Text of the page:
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Seat post cut - a stupid mistake

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  • Seat post cut - a stupid mistake

    Hello all
    I made a rather basic error and had my LBS cut my new seatpost - and I based it on the letters on KHs all in one seatpost. Of course the post I was basing this off has the letters printed lower down then in the post being cut!

    Yep really daft and I am kicking myself now as I shouldnt have been in such a rush.

    Anyway, it means that about 2 of post are in the frames stem (and fully clamped past the grove at the top) - however this is in a 36er with the saddle all the way down - at the lowest possible setting.

    My question is - will this be safe to ride like this? Naturally Id prefer it to have one more inch of seatpost in the frame - but I cannot face buying another post if I can help it. Im presuming the forces on this use case are less given that the post in all the way down - but I wanted to check here. I do use a touring bar so I guess that may add it the strains but I cannot really see that a post 1 inch longer would improve in the set ups ridgidity.

    All advice gratefully received :-)
    The wheel is come full circle, I am here.

  • #2
    Im sure Ive got just 2 left of seat post in some of my Munis (when changing the cranks length/hole setting in the KH 127/150 cranks) and Ive never had a problem so far...

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    • #3
      2" sounds okay. I think the minimum insertion printed on most seat posts is closer to 3". I have been using less than the minimum insertion on my 26" Oracle. The seat post for the Shadow handle I use came in one size, and it's barely long enough. I push and pull hard on my handlebars, and I have not had a problem with the interface between the neck and the seat post. Makes me a little bit nervous, however. Make sure your seat post clamp is tight enough and attached correctly (not sliding up the seat post).

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      • #4
        Thanks so much for your replies

        Yep makes sense and I think I was overthinking this a tad too much. With this 36er set up and 2 of post well clamped in it must be fine.

        Cheers for reassuring an overworrying unicyclist

        Felix
        The wheel is come full circle, I am here.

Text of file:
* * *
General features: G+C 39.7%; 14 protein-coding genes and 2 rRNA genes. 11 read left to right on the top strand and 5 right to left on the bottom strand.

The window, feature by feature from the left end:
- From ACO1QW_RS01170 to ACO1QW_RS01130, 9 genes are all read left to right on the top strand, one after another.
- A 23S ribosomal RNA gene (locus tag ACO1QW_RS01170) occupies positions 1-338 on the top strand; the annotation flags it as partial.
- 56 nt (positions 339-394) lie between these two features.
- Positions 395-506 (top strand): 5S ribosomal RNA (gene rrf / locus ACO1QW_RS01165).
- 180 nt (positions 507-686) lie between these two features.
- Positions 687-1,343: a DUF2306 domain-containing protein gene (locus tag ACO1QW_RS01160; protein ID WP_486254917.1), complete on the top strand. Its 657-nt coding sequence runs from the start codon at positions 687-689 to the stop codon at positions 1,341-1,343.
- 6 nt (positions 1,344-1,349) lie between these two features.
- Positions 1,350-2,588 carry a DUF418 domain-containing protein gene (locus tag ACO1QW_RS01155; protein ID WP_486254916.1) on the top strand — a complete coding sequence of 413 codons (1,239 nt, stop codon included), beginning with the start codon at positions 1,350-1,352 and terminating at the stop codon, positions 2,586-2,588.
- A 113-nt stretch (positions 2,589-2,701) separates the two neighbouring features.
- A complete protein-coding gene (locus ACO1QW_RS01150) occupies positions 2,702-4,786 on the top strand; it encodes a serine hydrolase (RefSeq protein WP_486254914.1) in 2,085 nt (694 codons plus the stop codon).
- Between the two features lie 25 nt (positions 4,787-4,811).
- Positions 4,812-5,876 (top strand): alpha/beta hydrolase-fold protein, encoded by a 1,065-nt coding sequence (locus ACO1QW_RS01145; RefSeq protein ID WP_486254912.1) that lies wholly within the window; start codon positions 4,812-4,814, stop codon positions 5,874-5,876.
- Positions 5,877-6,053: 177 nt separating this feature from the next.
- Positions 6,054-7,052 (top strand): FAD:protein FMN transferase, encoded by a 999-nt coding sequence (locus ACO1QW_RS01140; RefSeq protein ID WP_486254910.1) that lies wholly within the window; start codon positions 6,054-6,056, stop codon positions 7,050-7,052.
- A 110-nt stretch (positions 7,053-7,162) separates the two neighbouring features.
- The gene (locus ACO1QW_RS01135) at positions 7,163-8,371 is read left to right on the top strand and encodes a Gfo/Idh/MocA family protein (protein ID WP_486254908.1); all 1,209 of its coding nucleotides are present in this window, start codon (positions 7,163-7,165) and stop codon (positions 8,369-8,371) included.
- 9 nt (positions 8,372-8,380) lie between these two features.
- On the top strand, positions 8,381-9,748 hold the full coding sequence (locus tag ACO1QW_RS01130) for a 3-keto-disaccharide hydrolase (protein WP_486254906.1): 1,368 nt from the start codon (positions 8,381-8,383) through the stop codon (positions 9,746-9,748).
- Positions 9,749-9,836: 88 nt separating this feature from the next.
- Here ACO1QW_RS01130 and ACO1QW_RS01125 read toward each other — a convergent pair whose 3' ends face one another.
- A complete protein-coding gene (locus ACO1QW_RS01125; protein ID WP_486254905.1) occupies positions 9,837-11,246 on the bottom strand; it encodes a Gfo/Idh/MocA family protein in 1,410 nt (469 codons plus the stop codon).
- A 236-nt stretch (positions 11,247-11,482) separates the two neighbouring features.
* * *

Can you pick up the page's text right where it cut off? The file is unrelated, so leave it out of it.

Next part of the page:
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        • #5
          2" is OK.

          I guess we've all made that mistake in one form or another. I once cut my seat post to the minimum length I could get away with, to save weight, then a few weeks later, put shorter cranks on, raised the seat and...
          My first novel, Bridge of Otherwhere, Michael Wilkinson, on Kindle. A tale of subtle magic, mystery, friendship and love. Tinyurl.com/Bridge-of-Otherwhere For US$ page: TinyURL.com/OtherwhereBridge

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          • #6
            I've previously read that you should always have double the diameter of the seatpost within the frame. Therefore two inches, or just over.
            "Ride It Baby!"

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            • #7
              In the skills progression of many unicyclists, a few things happen to raise the seat higher. They learn to mount with the pedals in a more parallel position, making it easier to clear a higher seat, they incorporate the up/down motion of the hips into riding, they may progress to shorter cranks and they may adjust their foot positions slightly closer to the toe. I would prefer if the manufacturers made the necks on some frames a little bit longer, so there is more of a range of adjustment without having to cut -- or buy a new seat post.

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              • #8
                Making the frames taller would reduce the potential for shorter riders to fit on larger unicycles.
                "Ride It Baby!"

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